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Anonymous Donor Gives $20 Million for Cancer Research at Wake Forest Baptist

Wake Forest Baptist Medical Center has received $20 million to study the effects of muscadine grape extract (MGE) on prostate and breast cancers. The gift by a donor who wishes to remain anonymous is the largest ever received by the Medical Center.

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Obesity Drug Helps Unlock Clues about Cancer

An approved drug for fighting obesity is helping scientists at Wake Forest University School of Medicine uncover clues about how to stop the growth of cancerous tumors. “Our discovery makes an exciting treatment target because theoretically you don’t have to worry about harming nearby healthy tissue,” said senior researcher Steven J. Kridel, Ph.D., an assistant professor in the Department of Cancer Biology. In the current issue of Cancer Research, Kridel and colleagues are the first to report that a tubular network within cells, known as the endoplasmic reticulum (ER), is regulated by an enzyme that is tightly linked to tumor growth and development.

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Drug that Mimics Vitamin D Hormone May Boost Effectiveness of Prostate Cancer Treatment, Report Wake Forest University Baptist Medical Center Researchers

Drug that Mimics Vitamin D Hormone May Boost Effectiveness of Prostate Cancer Treatment, Report Wake Forest University Baptist Medical Center Researchers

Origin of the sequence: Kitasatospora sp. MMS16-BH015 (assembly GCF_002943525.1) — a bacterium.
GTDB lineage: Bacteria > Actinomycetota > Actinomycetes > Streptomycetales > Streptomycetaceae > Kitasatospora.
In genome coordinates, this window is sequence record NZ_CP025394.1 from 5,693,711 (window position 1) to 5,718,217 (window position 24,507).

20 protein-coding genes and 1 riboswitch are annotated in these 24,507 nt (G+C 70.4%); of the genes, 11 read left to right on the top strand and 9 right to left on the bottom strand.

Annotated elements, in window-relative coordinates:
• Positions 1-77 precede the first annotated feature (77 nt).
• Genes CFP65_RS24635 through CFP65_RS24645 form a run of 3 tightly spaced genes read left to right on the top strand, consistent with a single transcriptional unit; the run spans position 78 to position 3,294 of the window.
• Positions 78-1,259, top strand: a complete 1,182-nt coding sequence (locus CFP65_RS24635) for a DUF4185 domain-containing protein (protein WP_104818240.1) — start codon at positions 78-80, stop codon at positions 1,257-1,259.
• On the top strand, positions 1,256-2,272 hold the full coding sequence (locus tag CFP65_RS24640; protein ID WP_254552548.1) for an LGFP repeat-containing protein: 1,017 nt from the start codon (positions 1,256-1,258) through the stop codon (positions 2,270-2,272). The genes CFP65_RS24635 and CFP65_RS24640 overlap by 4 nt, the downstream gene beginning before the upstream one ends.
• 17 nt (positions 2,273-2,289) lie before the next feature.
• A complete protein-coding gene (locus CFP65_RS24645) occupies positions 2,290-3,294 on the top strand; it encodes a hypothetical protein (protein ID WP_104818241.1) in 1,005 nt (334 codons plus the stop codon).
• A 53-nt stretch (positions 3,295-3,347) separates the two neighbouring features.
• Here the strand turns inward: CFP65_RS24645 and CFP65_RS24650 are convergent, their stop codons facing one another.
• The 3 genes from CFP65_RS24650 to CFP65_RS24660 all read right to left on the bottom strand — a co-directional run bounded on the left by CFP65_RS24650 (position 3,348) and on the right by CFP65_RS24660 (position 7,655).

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Estate Gift of $2.8 Million Helps Fund Three Professorships in Cancer Research

A former Greensboro resident has helped fund three professorships in cancer research at the Comprehensive Cancer Center at Wake Forest Baptist Medical Center. The gift of $2.8 million from the estate of Doris Stormyr Anderson was combined with money from Wake Forest Baptist’s Discovery Fund to create the professorships. The Discovery Fund includes contributions from hundreds of donors who give in support of the Comprehensive Cancer Center each year.

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Scientists Identify Genetic Marker for Gastric Cancer Prognosis

Although immunotherapy is seen as a very promising treatment for cancer, currently only 20 to 30 percent of patients respond positively. Being able to identify the people most likely to benefit from the costly therapy is a Holy Grail for oncologists.

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Lab Mice Cured of Cancer after Receiving White Blood Cells from Cancer-Resistant Mice

Lab Mice Cured of Cancer after Receiving White Blood Cells from Cancer-Resistant Mice Lab Mice Cured of Cancer after Receiving White Blood Cells from Cancer-Resistant Mice WINSTON-SALEM, N.C. - White blood cells from a strain of cancer-resistant mice cured advanced cancers in ordinary laboratory mice, researc